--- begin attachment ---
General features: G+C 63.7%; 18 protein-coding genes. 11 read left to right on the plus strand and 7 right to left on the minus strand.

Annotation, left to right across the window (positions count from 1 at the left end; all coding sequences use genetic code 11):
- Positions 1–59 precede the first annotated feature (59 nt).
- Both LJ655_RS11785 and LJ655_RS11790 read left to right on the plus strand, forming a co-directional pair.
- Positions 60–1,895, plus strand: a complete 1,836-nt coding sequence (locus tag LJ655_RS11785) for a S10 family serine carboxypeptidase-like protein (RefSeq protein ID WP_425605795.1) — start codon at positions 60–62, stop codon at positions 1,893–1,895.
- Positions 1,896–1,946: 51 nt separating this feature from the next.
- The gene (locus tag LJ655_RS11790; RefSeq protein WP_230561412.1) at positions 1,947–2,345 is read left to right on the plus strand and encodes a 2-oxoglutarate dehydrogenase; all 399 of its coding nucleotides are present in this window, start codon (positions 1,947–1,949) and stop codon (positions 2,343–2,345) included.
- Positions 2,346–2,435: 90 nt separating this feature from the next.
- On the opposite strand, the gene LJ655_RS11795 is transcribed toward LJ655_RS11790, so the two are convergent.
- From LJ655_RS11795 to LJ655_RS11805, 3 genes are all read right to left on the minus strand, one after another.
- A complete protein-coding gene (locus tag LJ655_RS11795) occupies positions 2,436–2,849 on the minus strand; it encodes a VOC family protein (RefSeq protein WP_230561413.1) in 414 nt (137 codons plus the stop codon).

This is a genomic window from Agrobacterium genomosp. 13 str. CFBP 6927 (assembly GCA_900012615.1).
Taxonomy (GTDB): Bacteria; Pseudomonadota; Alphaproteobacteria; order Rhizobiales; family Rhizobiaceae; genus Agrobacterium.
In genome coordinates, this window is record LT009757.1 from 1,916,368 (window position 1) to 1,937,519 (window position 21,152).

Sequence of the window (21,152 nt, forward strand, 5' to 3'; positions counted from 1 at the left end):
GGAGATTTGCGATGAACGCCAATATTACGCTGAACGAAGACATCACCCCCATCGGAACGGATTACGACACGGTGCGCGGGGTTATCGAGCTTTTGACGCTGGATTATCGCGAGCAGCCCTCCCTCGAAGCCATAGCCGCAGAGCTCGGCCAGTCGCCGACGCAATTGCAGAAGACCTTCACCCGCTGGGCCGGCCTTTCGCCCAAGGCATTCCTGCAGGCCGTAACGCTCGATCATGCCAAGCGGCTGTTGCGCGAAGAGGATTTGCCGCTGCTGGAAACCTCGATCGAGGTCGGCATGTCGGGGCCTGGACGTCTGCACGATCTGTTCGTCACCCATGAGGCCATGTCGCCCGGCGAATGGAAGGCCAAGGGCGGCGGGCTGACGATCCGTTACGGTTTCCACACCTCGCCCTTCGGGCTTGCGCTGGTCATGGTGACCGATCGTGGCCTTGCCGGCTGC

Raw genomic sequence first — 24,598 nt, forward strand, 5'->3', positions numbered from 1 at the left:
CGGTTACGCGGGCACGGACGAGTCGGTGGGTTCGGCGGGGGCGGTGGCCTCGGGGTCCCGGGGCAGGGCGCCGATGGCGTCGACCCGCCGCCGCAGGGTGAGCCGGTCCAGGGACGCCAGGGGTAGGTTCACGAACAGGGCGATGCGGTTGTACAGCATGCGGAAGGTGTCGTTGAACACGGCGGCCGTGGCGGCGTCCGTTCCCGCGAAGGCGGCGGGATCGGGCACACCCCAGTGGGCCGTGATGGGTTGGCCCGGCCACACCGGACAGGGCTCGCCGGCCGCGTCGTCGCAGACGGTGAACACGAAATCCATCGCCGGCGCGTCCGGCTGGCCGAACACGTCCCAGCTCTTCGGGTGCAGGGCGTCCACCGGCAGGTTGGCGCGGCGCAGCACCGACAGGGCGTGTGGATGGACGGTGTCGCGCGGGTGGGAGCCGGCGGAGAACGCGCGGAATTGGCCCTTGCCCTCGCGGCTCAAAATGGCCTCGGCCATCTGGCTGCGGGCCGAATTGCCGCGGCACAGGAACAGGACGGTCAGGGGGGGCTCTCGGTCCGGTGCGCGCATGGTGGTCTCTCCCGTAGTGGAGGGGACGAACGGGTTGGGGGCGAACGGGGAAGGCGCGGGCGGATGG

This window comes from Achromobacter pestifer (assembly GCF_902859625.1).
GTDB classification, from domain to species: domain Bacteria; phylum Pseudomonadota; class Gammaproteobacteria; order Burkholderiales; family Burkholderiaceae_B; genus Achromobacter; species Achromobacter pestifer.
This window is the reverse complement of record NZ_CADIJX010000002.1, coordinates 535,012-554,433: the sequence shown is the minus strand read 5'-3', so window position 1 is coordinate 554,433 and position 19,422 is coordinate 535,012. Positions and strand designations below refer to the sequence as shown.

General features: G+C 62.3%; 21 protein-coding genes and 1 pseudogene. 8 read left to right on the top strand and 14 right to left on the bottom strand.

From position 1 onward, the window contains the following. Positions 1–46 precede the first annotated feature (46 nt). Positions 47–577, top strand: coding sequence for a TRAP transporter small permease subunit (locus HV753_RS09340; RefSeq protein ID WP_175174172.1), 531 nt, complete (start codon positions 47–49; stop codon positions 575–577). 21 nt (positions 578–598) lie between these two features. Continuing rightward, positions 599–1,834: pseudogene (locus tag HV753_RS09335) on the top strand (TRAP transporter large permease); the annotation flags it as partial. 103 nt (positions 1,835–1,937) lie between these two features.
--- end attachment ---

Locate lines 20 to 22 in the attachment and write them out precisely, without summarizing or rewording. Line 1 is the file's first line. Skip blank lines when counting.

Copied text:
GTDB classification, from domain to species: domain Bacteria; phylum Pseudomonadota; class Gammaproteobacteria; order Burkholderiales; family Burkholderiaceae_B; genus Achromobacter; species Achromobacter pestifer.
This window is the reverse complement of record NZ_CADIJX010000002.1, coordinates 535,012-554,433: the sequence shown is the minus strand read 5'-3', so window position 1 is coordinate 554,433 and position 19,422 is coordinate 535,012. Positions and strand designations below refer to the sequence as shown.

General features: G+C 62.3%; 21 protein-coding genes and 1 pseudogene. 8 read left to right on the top strand and 14 right to left on the bottom strand.